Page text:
So in the end, I pay it no mind. I’ve gotta concentrate on an opponent that is trying not to get hit, trying to hit me and do everything in his power to win. So as much as a promoter might try to tell you, “your opponent is easy to hit, he’s been knocked out this many times, blah, blah blah…” You don’t know that! You’ve never been in the ring with this guy! Styles make fights, so it doesn’t matter that Joe fought Jim, and now Jim’s gonna fight Shawn. So I don’t take any of these guys lightly. To me, this guy is Roy Jones, Jr., Muhammad Ali all rolled into one. When the bell rings, I just have find a way to win- whether it’s to be faster, to be more powerful, to blast him out. What ever it takes to win, I’m gonna find a way to do.

You spoke about the physical aspect of this sport and training falling on your shoulders. You have quite an athletic background outside of boxing. Talk about that a little bit.

Oh yeah. I played Division I football, Division I baseball and I played professional football in the Arena Football League.

At what point did boxing take over from the other sports?

I had my first amateur fight when I was thirteen. I fought sparingly. In high school I was an all-state football, basketball and baseball player. On the side, I would always be at the gym whenever I could.
Boxing was always there. My father said education first, then the other sports. He knew that I could always box. With him being in the business, he knew he could always help me. With the other sports, he wasn’t involved like that. But I had the luxury to do very well in these other sports and get a Division I scholarship and get a free education at West Virginia University and then come back to boxing. I ended up coming back to boxing once I stopped playing professional football.

Was there every any expectation from your dad or other family members that boxing was what you’d end up doing, or did they leave it up to you?

100% it was up to me without a doubt. My father probably didn’t want me to get into it. Not probably- DEFINITELY. He knew the difficult path that lie ahead. So me being his youngest, having a Masters degree, he knew it wasn’t something I HAVE to do. But I love competition. I love fighting. I love when people tell me you can’t do something. Talk about pressure- coming into my pro debut, I had never lost. I’ve only lost once between amateur and pro. I had won some tournaments, I won an Empire State Games gold medal. I got injured before the Super regionals in the amateurs- a broken rib. My brother had a show he was in coming up here in Albany and we knew my name would help with ticket sales, so I did that (turned pro). With everyone knowing my brother, they think everything is an exciting, bing bing bing, knockdown, drag out heavyweight fight. With me being such an athlete, I can do all of that. I can stand there, I can move, I can box, I can punch. But I don’t need to sit there and be a dummy. I’m not saying my brother was, because he wasn’t. But as you know, most heavyweights- they don’t move a lot.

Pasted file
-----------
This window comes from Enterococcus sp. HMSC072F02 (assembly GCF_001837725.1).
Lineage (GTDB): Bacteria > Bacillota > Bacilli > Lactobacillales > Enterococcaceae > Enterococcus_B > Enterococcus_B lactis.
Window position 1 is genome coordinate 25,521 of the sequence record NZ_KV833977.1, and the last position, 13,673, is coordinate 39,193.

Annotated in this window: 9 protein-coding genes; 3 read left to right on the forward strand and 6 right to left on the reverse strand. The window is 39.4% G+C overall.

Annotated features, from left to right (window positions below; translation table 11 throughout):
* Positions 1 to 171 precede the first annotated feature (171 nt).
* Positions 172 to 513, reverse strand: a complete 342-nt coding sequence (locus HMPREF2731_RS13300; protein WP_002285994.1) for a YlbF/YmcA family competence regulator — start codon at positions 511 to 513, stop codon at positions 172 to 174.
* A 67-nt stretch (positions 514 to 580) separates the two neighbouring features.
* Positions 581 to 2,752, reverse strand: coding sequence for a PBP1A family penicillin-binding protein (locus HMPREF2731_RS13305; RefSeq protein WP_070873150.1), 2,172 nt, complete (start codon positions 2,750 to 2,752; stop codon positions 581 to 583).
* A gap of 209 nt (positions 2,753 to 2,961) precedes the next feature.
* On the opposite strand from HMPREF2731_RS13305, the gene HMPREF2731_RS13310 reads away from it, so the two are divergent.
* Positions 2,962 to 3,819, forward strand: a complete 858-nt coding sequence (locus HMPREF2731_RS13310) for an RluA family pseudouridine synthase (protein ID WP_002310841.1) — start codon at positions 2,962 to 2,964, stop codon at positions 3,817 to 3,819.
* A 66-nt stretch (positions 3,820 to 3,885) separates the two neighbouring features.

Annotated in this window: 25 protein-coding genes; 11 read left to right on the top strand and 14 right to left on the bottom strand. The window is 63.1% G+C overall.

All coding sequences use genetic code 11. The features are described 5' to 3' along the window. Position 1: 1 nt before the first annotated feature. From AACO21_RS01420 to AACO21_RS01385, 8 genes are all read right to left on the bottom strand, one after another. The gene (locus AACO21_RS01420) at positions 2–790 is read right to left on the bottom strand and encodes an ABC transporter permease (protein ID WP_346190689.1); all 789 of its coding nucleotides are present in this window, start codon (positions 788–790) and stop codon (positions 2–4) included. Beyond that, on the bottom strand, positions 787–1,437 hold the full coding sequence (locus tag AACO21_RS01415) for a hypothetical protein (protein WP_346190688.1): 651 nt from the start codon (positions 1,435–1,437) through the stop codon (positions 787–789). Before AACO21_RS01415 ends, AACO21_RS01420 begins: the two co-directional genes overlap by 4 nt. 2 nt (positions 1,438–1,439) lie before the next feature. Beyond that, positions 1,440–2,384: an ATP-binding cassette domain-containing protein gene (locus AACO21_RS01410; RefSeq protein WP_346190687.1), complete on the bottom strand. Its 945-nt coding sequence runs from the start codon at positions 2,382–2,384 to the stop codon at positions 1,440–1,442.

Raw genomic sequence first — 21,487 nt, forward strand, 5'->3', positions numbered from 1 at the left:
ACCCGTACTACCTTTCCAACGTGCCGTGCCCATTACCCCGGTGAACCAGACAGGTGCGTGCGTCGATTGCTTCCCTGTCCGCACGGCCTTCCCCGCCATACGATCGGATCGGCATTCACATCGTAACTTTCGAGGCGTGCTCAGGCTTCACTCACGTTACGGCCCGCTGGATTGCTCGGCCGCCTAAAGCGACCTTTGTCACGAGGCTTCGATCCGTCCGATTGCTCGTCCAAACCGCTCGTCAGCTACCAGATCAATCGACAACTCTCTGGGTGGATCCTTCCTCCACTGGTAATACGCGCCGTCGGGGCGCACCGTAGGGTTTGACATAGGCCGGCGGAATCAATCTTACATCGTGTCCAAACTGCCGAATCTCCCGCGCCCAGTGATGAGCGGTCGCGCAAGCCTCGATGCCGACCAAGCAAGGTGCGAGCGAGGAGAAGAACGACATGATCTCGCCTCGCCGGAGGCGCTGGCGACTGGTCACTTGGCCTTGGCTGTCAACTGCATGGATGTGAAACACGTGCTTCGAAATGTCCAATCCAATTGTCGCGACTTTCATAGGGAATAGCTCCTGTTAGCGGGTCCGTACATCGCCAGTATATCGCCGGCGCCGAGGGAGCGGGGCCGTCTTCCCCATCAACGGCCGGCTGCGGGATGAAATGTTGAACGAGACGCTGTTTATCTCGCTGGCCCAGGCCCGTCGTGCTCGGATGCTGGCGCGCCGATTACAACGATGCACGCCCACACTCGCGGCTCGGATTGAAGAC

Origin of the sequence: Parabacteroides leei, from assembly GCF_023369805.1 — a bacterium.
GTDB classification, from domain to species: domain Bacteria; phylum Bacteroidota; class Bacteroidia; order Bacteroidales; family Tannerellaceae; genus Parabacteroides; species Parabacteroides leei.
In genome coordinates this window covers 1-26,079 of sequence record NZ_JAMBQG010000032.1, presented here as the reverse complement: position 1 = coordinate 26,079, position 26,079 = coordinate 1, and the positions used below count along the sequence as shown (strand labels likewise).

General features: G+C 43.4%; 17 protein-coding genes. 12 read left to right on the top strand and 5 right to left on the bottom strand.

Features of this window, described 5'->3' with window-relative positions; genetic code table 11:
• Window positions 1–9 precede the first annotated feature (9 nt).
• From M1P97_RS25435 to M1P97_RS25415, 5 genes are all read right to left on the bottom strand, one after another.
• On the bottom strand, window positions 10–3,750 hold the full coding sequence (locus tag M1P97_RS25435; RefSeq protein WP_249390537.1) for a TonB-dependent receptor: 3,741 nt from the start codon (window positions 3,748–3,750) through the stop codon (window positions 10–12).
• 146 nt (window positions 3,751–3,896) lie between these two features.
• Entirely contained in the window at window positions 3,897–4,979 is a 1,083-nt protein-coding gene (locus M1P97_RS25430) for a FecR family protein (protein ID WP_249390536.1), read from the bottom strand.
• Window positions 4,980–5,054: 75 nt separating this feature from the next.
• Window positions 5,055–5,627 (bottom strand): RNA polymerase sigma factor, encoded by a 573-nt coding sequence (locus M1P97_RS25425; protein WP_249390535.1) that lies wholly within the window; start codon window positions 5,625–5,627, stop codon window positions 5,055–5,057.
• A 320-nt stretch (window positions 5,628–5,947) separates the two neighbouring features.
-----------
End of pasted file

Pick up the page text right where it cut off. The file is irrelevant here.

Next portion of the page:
That being said, with you presumably looking up to your brother in boxing, how did you NOT end up emulating his style?

To me, I thought, I can dunk a basketball, I can run a 4.4-40, I can do all these different things. Not that any of that matters, but I thought if I wanna come forward, I can do that. If I wanna box, I can do that. So that’s what it was for me. If I wanna win a boxing clinic, a jab and move fight, I’m going to. The objective is to win. I’ve always looked up to my brother. The one thing he always did was put it all out there. When he fought- at the end of the day, you knew that Shannon Miller fought his heart out and fought to the best of his ability. There’s a lot of people that watched when he lost to Hasim Rahman, or to Vinny Maddalone and criticized. But you don’t know it until you’re in there. Getting hit by grown men does not feel good! So that’s the one thing that I learned. Watching my brother I admired him so much because of what he put out there. At the same time I said, “Lemme watch Roy Jones, Jr., lemme watch Floyd Mayweather. Lemme see the guys who are the best and see if I’m capable of doing that.” I believe athletically I can do that.

We’ve talked in the past before about the marketing and business side of boxing- fights having to make sense in order to be made. Do you look at your fellow Upstate, New York light heavies Ryon McKenzie and Lionell Thompson and think of future matchups?

Absolutely. I’ve seen those guys fight. Ryon is tall, has a good jab. I’ve fought on the same card as him and my father has worked his corner before. Lionell is fast, very good fighter, great amateur background. The only downside of him was the loss to Kovalev. They may not have known anything about him. He’s (Kovalev) probably one of the best punchers in the sport, at least top three. So no shame in that loss. There’s gonna be a time if everything’s right, we’re gonna fight. I don’t hold any grudges against these guys. I shake their hands, give them a hug. They’re not my enemies. I wish them nothing but the best.

So your preparations for this fight on Friday went well- the weight, the sparring?

Absolutely. Kevin Engel- Mike Tyson, Roy Jones, Jr. I’m prepared for the best on Friday. I worked out three times a day, six days a week, sometimes seven. I’m a gym rat. I love being in the gym. I love working hard and only getting better and that’s what I’ve been doing!